The ever-increasing volume of persuasive text to be analysed has driven efforts to automate the identification and reconstruction of the argumentative content contained within. Computational techniques such as opinion mining and sentiment analysis make it possible to identify the views expressed in a text, yet ignore the reasoning underpinning them. Argument mining addresses this gap by automatically reconstructing the reasons for and against claims in persuasive texts. Automatically identifying this inferential structure and its associated premises and conclusions, does not just convey what views are being expressed, but also why. The authors give an overview of the field of argument mining as the computer-based analysis of the logogical means of persuasion: the reasons advanced in justifying (or refuting) a disputed standpoint. After a short introduction to the methods of argument mining, five aspects of it are discussed in more depth: the characteristic features of persuasive language; rhetorical figures of speech; statement types used in persuasive text; argument schemes as common patterns of reasoning; and persuasive dialogues. The authors also discuss the future of argument mining, considering new more accurate methods of extraction, and potential future applications of this technology.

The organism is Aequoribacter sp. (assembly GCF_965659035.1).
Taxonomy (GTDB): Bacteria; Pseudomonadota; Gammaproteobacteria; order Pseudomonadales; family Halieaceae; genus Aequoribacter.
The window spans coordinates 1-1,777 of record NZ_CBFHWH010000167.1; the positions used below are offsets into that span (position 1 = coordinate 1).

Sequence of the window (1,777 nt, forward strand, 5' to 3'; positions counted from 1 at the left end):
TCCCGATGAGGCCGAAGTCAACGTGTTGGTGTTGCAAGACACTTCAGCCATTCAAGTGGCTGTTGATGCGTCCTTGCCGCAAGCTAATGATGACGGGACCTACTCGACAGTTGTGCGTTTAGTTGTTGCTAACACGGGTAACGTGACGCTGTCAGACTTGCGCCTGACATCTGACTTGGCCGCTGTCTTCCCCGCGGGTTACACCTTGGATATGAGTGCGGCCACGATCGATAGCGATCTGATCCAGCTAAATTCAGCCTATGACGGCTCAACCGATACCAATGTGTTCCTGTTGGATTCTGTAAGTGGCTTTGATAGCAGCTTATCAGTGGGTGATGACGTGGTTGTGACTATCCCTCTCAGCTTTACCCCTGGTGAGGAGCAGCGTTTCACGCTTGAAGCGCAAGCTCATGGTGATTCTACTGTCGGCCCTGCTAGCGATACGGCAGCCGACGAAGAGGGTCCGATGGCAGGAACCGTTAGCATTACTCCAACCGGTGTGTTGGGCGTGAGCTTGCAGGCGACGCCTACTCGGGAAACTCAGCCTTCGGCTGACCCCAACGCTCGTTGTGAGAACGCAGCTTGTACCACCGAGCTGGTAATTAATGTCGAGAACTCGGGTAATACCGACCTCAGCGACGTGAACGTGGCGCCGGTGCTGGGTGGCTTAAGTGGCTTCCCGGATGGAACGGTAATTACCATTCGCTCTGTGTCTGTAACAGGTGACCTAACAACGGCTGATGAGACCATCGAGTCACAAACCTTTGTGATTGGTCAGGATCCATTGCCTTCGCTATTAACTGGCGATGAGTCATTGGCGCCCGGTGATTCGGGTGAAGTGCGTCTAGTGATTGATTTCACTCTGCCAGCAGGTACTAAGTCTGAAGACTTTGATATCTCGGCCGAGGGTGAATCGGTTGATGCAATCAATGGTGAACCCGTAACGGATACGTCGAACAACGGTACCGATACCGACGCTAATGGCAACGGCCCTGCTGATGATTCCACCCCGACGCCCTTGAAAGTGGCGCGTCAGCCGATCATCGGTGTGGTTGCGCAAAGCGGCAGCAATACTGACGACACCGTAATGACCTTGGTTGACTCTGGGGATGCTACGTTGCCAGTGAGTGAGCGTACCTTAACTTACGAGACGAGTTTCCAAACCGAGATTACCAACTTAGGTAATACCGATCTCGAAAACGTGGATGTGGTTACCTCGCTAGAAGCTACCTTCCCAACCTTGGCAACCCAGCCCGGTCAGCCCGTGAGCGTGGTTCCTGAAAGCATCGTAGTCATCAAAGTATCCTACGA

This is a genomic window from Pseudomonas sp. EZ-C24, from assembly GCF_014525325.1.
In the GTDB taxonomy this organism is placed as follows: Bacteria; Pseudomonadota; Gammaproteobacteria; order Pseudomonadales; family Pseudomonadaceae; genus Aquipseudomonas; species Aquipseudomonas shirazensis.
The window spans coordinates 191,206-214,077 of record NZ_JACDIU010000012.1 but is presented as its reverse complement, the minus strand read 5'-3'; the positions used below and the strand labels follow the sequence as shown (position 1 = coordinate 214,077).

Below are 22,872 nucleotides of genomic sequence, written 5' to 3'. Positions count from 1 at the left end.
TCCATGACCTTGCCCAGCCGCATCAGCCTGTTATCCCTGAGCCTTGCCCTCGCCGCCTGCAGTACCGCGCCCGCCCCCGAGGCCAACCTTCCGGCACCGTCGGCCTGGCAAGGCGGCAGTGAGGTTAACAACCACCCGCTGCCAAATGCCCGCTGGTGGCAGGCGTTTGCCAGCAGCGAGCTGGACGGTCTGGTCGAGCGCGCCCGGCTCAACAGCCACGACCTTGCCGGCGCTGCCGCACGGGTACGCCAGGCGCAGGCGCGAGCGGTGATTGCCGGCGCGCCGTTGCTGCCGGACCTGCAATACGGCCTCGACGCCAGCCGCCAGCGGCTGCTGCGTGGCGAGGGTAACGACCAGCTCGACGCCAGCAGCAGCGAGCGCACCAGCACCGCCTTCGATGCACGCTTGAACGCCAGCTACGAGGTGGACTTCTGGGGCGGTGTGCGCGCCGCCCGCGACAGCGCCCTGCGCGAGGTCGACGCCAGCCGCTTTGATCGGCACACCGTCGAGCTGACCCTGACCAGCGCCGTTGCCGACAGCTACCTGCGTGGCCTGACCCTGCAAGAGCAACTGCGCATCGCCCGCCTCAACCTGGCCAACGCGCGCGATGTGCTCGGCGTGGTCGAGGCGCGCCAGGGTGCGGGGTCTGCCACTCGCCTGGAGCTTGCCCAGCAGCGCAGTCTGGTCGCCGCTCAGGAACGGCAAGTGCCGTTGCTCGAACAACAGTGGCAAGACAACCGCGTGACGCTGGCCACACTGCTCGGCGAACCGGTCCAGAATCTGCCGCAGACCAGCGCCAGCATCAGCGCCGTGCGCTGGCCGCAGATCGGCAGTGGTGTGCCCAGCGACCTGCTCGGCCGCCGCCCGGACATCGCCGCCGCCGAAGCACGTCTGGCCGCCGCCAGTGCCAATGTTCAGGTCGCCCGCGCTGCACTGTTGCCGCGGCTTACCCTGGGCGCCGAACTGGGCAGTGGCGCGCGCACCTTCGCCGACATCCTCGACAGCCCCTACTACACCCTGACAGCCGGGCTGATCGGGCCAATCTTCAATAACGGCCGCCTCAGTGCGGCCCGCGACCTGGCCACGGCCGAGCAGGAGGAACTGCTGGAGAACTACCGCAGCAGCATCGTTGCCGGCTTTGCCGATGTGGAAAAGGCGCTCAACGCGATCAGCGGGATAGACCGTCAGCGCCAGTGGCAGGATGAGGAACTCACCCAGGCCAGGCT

|Title of host publication||The Routledge Handbook of Language and Persuasion|
|Editors||Jeanne Fahnestock, Randy Allen Harris|
|Place of Publication||London|
|Number of pages||16|
|Publication status||Published - Sept 2022|